Friday, January 29, 2010


Before they converted to Christianity and adopted the Roman calendar, the early English (‘Anglo-Saxons’) used a calendar based on the cycles of the sun and the moon. February was known as Solmonað. According to Bede, the name comes from the cakes which they offered to their gods in that month. However, the word sol is not used in any Anglo-Saxon source to mean 'cake'. It's most common meaning is, in fact, 'mud'. Two possibilities arise. Either the kind of cake offered was called 'mud' due to its colour or texture, or, more plausibly (to those familiar with the English climate), February was simply known as 'Mudmonth'.

Month of the Pearl
In Finnish the month is called helmikuu, meaning "month of the pearl"; a beautiful name describing when snow melts on tree branches, it forms droplets, and as these freeze again, they are like pearls of ice.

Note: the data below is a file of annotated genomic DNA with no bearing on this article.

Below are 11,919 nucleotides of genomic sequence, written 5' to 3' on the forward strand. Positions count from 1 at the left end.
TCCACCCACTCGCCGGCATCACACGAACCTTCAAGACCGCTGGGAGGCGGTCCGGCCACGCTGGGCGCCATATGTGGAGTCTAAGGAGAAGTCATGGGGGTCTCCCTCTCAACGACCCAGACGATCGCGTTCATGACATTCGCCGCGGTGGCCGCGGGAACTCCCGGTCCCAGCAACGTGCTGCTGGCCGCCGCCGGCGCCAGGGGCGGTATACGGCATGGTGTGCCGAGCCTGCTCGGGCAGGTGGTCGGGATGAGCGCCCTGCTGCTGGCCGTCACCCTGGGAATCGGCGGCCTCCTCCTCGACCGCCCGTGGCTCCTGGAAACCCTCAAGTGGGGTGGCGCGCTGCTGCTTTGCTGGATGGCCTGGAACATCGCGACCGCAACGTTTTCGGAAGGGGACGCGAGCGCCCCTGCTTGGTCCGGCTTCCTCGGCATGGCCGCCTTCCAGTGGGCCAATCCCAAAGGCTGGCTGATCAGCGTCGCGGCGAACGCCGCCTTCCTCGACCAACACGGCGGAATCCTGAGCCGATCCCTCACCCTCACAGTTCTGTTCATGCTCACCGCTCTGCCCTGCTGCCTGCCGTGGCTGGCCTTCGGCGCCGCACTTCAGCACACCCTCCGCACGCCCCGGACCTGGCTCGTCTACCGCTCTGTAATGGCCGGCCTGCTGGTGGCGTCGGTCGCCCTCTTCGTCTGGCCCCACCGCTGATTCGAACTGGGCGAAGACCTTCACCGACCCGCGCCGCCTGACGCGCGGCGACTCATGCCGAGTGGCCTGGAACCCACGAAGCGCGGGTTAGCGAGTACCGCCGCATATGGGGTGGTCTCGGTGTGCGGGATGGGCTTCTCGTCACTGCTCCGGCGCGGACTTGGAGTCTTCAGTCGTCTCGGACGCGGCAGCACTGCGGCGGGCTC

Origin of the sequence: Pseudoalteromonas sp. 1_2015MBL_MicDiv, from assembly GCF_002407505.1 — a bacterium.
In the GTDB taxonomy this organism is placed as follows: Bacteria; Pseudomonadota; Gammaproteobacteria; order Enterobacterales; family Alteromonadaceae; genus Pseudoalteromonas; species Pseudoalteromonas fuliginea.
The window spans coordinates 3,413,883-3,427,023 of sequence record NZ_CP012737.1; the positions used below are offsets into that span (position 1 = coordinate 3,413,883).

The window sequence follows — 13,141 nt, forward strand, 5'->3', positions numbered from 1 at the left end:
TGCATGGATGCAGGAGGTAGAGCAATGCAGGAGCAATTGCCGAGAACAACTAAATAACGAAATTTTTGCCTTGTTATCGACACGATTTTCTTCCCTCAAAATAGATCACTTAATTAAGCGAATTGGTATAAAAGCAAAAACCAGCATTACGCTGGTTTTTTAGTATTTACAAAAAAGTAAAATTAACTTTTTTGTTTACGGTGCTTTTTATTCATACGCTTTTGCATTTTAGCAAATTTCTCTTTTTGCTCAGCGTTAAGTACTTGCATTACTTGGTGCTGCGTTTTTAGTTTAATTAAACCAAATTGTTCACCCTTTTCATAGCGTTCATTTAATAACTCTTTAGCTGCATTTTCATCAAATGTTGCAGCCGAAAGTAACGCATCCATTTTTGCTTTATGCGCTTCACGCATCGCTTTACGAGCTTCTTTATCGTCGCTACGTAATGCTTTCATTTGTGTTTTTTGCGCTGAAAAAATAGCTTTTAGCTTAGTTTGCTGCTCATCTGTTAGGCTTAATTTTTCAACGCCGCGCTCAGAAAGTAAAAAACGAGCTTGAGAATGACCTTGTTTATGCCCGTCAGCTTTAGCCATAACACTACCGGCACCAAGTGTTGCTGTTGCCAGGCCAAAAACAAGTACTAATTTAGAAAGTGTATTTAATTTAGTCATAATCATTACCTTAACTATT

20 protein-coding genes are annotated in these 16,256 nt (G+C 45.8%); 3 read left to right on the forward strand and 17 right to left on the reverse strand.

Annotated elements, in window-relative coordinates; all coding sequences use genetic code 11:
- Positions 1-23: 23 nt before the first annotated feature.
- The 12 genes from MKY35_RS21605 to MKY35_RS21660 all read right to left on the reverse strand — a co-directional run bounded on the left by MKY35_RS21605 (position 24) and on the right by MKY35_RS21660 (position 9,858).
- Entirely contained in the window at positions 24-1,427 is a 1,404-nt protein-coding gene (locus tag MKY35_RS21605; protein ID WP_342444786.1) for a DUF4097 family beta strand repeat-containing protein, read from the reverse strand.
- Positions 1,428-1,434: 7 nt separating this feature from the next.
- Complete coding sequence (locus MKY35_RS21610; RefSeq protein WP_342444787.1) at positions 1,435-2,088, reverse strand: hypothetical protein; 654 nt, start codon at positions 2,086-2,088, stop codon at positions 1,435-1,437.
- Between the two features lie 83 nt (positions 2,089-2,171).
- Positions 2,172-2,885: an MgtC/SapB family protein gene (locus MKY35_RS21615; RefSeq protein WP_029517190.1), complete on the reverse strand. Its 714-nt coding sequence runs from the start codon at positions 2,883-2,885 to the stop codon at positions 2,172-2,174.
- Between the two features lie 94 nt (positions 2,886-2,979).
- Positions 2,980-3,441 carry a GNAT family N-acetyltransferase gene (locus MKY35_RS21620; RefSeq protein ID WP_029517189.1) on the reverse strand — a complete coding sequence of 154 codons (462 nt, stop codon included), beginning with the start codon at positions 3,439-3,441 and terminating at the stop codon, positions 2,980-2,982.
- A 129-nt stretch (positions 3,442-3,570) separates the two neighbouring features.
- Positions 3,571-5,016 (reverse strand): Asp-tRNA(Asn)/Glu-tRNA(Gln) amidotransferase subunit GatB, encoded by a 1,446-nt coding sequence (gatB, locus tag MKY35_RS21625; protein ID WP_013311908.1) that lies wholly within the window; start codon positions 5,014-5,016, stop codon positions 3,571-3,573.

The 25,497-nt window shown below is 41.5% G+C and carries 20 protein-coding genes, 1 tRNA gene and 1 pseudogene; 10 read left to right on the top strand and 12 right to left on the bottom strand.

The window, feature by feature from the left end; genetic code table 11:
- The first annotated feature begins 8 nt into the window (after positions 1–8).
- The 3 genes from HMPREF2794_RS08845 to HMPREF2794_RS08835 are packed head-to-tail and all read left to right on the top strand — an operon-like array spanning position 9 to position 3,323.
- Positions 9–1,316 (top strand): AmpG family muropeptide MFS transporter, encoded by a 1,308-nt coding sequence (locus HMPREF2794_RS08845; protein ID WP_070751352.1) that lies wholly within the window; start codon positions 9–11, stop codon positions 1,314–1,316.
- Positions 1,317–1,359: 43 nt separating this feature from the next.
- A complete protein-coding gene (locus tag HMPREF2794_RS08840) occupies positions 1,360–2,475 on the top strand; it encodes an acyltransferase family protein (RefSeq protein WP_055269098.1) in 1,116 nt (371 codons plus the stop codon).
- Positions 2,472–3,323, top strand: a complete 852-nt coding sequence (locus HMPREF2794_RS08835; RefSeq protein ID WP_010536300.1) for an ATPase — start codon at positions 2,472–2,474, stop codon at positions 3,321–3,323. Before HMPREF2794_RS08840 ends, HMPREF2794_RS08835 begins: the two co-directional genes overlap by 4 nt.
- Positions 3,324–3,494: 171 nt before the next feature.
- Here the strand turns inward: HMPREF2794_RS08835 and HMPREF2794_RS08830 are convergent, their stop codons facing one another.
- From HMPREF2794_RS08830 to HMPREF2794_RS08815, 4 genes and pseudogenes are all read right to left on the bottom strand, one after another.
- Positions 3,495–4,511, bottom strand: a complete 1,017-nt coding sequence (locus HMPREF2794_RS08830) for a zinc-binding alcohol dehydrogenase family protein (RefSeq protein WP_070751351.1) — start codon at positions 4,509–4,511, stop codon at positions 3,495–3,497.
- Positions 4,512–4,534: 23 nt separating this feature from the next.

Fire and Ice.
Some say the world will end in fire,
Some say in ice.
From what I've tasted of desire
I hold with those who favor fire.
But if it had to perish twice,
I think I know enough of hate
To say that for destruction ice
Is also great
And would suffice.
Robert Frost

photo: grethe bachmann

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